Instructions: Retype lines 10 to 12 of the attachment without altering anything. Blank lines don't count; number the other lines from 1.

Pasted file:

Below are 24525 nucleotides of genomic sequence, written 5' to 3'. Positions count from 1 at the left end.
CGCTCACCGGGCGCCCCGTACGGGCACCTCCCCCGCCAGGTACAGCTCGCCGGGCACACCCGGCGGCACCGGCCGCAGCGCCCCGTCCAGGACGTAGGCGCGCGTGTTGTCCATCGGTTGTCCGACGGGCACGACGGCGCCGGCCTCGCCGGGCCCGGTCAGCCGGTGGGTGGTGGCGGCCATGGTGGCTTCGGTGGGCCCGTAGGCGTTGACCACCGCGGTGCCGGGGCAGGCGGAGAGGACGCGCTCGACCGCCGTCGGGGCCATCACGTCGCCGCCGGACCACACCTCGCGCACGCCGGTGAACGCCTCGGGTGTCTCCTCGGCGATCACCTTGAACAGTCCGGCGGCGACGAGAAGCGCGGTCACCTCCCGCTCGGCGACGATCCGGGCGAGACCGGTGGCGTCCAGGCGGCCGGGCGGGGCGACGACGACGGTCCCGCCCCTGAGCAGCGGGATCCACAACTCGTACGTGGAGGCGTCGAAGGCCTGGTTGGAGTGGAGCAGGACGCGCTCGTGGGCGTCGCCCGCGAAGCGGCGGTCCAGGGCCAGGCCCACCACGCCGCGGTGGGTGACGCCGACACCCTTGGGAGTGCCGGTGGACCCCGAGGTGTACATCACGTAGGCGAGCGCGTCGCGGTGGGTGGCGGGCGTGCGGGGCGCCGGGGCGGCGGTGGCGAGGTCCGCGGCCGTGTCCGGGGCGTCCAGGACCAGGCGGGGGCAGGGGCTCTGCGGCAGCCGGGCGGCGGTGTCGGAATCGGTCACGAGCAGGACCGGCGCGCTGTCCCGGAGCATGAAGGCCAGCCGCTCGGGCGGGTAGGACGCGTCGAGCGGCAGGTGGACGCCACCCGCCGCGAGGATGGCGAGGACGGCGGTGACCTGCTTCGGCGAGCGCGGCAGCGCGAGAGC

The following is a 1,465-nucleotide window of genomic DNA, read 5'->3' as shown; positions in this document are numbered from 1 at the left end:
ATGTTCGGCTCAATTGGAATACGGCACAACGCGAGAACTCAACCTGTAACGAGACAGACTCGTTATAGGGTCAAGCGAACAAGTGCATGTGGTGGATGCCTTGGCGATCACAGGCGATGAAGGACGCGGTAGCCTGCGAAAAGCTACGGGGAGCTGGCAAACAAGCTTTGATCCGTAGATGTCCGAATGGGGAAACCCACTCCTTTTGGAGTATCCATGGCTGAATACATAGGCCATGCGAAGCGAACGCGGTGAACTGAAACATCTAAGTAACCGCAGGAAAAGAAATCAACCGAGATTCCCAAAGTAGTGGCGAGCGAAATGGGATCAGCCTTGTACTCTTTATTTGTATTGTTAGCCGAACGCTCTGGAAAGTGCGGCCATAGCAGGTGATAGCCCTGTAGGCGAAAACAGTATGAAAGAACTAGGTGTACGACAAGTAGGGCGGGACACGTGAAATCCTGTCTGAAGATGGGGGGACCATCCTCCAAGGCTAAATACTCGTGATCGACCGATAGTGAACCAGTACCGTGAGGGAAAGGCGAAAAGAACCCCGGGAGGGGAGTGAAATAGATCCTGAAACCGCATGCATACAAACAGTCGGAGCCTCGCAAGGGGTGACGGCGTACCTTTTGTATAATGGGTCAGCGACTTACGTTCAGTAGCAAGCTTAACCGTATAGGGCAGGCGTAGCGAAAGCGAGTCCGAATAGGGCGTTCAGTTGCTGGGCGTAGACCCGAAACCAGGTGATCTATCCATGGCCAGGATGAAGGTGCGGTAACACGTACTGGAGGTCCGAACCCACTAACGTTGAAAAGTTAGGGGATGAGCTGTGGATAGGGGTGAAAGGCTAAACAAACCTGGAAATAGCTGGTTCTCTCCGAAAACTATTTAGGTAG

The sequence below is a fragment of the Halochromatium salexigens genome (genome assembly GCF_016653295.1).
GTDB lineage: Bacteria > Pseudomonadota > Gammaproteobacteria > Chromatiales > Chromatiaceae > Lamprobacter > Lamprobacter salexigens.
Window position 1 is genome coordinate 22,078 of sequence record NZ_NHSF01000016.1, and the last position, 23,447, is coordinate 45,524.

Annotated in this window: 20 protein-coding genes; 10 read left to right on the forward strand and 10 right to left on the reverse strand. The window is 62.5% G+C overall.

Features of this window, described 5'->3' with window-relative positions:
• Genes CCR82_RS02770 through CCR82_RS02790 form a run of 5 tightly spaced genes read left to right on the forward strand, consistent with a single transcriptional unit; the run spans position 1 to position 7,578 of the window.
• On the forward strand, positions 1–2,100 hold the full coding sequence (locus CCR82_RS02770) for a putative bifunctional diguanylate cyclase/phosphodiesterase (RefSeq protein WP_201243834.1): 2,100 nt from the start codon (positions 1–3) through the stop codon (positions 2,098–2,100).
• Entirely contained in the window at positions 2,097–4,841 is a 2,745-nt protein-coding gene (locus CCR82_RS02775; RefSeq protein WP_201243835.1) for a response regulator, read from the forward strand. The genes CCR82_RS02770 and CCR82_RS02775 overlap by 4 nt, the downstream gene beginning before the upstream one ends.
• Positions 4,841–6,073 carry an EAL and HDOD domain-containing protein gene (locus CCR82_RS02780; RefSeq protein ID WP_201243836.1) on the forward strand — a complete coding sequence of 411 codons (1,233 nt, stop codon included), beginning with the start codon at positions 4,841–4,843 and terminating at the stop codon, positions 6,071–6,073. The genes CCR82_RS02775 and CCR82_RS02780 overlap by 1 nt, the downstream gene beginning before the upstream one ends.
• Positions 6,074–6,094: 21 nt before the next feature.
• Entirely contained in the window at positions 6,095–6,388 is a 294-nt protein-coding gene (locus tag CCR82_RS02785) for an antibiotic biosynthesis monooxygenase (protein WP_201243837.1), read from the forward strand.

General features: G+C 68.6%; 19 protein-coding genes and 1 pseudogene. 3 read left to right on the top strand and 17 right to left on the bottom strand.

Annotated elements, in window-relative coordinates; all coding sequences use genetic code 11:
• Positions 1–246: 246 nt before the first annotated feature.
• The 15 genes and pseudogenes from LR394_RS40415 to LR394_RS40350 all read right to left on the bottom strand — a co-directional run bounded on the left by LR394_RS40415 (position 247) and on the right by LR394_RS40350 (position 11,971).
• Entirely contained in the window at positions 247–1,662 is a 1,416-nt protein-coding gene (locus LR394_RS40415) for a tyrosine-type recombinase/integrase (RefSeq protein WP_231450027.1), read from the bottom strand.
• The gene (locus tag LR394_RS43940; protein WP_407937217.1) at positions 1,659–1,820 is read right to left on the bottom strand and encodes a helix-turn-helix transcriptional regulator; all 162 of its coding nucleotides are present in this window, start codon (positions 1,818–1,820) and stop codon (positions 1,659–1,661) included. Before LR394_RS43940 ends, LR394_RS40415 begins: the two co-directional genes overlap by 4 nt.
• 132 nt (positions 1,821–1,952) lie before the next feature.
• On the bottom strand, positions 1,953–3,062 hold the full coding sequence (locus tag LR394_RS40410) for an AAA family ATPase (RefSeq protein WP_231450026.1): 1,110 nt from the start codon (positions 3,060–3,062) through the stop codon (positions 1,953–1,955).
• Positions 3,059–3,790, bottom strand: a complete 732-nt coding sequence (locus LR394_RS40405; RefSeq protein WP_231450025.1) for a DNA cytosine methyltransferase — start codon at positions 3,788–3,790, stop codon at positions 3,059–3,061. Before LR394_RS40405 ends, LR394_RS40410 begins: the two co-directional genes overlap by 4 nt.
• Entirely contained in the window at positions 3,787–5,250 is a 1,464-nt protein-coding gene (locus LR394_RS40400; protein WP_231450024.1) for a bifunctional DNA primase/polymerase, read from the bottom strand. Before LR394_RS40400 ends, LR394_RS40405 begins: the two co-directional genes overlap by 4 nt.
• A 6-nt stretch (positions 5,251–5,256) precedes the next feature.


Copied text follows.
• Genes CCR82_RS02770 through CCR82_RS02790 form a run of 5 tightly spaced genes read left to right on the forward strand, consistent with a single transcriptional unit; the run spans position 1 to position 7,578 of the window.
• On the forward strand, positions 1–2,100 hold the full coding sequence (locus CCR82_RS02770) for a putative bifunctional diguanylate cyclase/phosphodiesterase (RefSeq protein WP_201243834.1): 2,100 nt from the start codon (positions 1–3) through the stop codon (positions 2,098–2,100).
• Entirely contained in the window at positions 2,097–4,841 is a 2,745-nt protein-coding gene (locus CCR82_RS02775; RefSeq protein WP_201243835.1) for a response regulator, read from the forward strand. The genes CCR82_RS02770 and CCR82_RS02775 overlap by 4 nt, the downstream gene beginning before the upstream one ends.